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Scientists Put Human Brains Into Rats and the Outcome Will Surprise You

lab rat
Scientists have discovered a way to implant rodents with human brains, and what happens next is like a scene out of a sci-fi novel.

lab rat

This definitely sounds like it came out of a sci-fi novel or movie, but tiny brain “organoids” or clusters of neurons grown from human stem cells have been planted into rats.  Creepy, isn’t it?  Not only that, but it’s sparking an ethical debate among scientists worried that it might give the rats (and other rodents) some type of human consciousness.  Think about that for a moment before you continue reading.

From an ethics perspective, the experiments might reach a point where the lab rats will be “entitled to some kind of respect”.  Is this for real?  Is this an actual thing?  From a medical/scientific perspective, I can see how this could happen.  But isn’t it a bit of a leap to suggest that the rats now are entitled to respect?  In fact, there are a lot of humans that I don’t have respect for.  Does the fact that they have a human brain mean that I should?  What is this respect qualifier even based on?

Let’s back up for a moment.  This isn’t a highly practiced thing, but two groups of researchers are almost ready to present their work regarding the implantation of human brains into rodents.  The two papers reveal that human brain tissue survived for extended periods of time.  But what might be the creepiest part of this is that the human brain actually began to integrate with the hosts in what they’re calling unexpected and incredible ways.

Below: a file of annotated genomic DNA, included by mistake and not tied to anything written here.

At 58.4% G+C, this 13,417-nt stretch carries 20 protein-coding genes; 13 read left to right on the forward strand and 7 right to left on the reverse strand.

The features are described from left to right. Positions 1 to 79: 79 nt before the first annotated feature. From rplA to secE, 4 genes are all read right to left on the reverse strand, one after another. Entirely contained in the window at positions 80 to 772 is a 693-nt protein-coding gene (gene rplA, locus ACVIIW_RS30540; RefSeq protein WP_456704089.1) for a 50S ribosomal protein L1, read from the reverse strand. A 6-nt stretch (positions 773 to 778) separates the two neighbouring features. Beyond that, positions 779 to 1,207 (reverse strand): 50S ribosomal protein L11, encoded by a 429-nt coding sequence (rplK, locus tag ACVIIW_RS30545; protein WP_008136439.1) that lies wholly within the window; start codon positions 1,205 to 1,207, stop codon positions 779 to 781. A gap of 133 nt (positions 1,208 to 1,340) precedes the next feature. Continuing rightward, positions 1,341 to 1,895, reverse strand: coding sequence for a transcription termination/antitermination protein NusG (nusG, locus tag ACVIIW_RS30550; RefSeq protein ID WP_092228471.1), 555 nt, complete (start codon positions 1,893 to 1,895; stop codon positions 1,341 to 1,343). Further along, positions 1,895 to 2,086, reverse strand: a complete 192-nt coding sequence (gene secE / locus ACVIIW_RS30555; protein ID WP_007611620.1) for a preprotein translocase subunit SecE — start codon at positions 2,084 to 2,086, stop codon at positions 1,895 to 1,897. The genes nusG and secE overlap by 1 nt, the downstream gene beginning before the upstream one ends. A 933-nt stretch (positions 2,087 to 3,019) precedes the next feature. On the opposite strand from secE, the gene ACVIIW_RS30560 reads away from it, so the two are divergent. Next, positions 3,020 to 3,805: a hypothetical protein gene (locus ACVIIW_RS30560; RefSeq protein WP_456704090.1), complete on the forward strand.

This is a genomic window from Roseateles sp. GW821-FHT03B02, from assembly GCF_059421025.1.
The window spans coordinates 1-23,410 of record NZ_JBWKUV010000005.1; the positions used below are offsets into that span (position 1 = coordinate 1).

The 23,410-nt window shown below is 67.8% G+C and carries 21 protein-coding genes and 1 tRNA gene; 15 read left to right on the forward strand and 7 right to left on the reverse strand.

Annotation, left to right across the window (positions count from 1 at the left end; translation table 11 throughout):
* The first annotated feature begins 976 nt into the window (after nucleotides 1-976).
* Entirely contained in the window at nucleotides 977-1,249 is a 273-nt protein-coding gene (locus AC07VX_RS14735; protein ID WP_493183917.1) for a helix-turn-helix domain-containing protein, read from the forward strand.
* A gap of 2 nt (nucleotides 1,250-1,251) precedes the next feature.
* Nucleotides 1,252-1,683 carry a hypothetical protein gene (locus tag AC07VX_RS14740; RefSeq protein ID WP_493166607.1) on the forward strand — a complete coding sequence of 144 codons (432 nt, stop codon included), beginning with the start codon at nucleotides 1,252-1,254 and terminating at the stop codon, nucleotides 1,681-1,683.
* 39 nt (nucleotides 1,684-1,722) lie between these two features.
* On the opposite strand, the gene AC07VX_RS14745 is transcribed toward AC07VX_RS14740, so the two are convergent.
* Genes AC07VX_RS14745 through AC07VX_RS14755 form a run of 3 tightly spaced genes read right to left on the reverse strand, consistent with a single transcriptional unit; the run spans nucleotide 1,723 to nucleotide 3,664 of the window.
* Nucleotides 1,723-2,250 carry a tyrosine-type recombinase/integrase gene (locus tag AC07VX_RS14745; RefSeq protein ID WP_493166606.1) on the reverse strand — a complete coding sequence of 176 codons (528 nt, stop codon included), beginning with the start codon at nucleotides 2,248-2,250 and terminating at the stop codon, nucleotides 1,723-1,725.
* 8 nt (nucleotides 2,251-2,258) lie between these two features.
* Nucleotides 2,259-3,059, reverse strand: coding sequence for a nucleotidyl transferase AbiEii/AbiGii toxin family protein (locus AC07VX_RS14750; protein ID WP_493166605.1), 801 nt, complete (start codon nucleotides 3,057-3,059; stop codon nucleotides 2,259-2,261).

lab rat

Normally, I wouldn’t encourage people to stop reading my posts, but in this case, I think it’s understandable. Be cautious when continuing. Once the researchers implanted the “organoids”, the brain tissue melded with the rodent’s circulatory system.  Which then allowed it to remain alive for an extended period of time.  Then, the human brain tissue connected itself to its host’s nervous system and would then send tiny transmissions to multiple regions of the rodent’s own brain.

Researchers are not making a clear connection about whether or not the test subjects behaved differently.  Or if there was any change at all.  On one hand, it’s likely too soon to make those conclusions, but on the other hand, maybe they don’t want to reveal that kind of information?

A bioethicist with The Hastings Center had this to say:

It brings up some pretty interesting questions about what allows us, ethically, to do research on mice in the first place — namely, that they’re not human.  If we give them human cerebral organoids, what does that do to their intelligence, their level of consciousness, even their species identity?

She’s not wrong, but I don’t know that they should make that leap. If you’re giving a rodent a human brain, does it become a human?  In some ways, I think that’s more of a philosophical question than a scientific one. Obviously, science is involved with this, but does a brain make you a human?  You could make the argument that it does as it provides all functionality for your existence.  But is there a bigger question about what a human is?  I am neither a scientist nor a philosopher so I will leave those questions to the professionals.  It does seem like ethics is taking a back seat for this particular research project.

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